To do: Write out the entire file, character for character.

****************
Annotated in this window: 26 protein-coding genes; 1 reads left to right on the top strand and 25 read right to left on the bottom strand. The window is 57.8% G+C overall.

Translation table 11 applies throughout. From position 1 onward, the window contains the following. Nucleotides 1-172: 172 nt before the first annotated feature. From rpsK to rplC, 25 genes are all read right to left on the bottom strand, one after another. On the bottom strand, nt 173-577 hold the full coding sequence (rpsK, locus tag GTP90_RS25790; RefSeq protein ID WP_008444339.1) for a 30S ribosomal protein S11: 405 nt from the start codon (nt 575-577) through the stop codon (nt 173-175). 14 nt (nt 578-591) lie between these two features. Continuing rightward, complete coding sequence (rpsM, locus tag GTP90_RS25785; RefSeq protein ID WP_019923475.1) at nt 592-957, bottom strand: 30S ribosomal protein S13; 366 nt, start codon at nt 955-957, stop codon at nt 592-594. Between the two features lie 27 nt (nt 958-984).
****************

Annotated in this window: 26 protein-coding genes; 1 reads left to right on the top strand and 25 read right to left on the bottom strand. The window is 57.8% G+C overall.

Translation table 11 applies throughout. From position 1 onward, the window contains the following. Nucleotides 1-172: 172 nt before the first annotated feature. From rpsK to rplC, 25 genes are all read right to left on the bottom strand, one after another. On the bottom strand, nt 173-577 hold the full coding sequence (rpsK, locus tag GTP90_RS25790; RefSeq protein ID WP_008444339.1) for a 30S ribosomal protein S11: 405 nt from the start codon (nt 575-577) through the stop codon (nt 173-175). 14 nt (nt 578-591) lie between these two features. Continuing rightward, complete coding sequence (rpsM, locus tag GTP90_RS25785; RefSeq protein ID WP_019923475.1) at nt 592-957, bottom strand: 30S ribosomal protein S13; 366 nt, start codon at nt 955-957, stop codon at nt 592-594. Between the two features lie 27 nt (nt 958-984).